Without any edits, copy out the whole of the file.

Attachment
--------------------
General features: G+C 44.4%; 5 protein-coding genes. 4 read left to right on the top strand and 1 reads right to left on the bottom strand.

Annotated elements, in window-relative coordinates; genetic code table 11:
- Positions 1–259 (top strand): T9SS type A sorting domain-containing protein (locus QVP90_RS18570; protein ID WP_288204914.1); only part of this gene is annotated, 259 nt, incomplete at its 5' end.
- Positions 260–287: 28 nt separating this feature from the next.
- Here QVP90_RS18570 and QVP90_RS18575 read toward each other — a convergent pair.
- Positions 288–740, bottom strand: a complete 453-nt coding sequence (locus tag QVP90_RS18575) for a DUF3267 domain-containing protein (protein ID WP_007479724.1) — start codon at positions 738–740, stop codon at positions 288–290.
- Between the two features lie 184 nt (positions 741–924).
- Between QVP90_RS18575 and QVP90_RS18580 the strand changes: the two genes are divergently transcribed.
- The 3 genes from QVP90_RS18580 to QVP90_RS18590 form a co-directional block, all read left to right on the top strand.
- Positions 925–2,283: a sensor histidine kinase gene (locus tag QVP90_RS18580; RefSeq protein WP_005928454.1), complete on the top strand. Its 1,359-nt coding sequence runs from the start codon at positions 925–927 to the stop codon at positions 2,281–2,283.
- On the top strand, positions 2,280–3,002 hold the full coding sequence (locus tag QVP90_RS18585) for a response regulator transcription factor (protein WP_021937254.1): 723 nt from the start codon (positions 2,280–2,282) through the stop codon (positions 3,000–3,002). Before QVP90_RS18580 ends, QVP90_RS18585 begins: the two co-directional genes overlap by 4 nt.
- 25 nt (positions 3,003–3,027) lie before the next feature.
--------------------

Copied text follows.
General features: G+C 44.4%; 5 protein-coding genes. 4 read left to right on the top strand and 1 reads right to left on the bottom strand.

Annotated elements, in window-relative coordinates; genetic code table 11:
- Positions 1–259 (top strand): T9SS type A sorting domain-containing protein (locus QVP90_RS18570; protein ID WP_288204914.1); only part of this gene is annotated, 259 nt, incomplete at its 5' end.
- Positions 260–287: 28 nt separating this feature from the next.
- Here QVP90_RS18570 and QVP90_RS18575 read toward each other — a convergent pair.
- Positions 288–740, bottom strand: a complete 453-nt coding sequence (locus tag QVP90_RS18575) for a DUF3267 domain-containing protein (protein ID WP_007479724.1) — start codon at positions 738–740, stop codon at positions 288–290.
- Between the two features lie 184 nt (positions 741–924).
- Between QVP90_RS18575 and QVP90_RS18580 the strand changes: the two genes are divergently transcribed.
- The 3 genes from QVP90_RS18580 to QVP90_RS18590 form a co-directional block, all read left to right on the top strand.
- Positions 925–2,283: a sensor histidine kinase gene (locus tag QVP90_RS18580; RefSeq protein WP_005928454.1), complete on the top strand. Its 1,359-nt coding sequence runs from the start codon at positions 925–927 to the stop codon at positions 2,281–2,283.
- On the top strand, positions 2,280–3,002 hold the full coding sequence (locus tag QVP90_RS18585) for a response regulator transcription factor (protein WP_021937254.1): 723 nt from the start codon (positions 2,280–2,282) through the stop codon (positions 3,000–3,002). Before QVP90_RS18580 ends, QVP90_RS18585 begins: the two co-directional genes overlap by 4 nt.
- 25 nt (positions 3,003–3,027) lie before the next feature.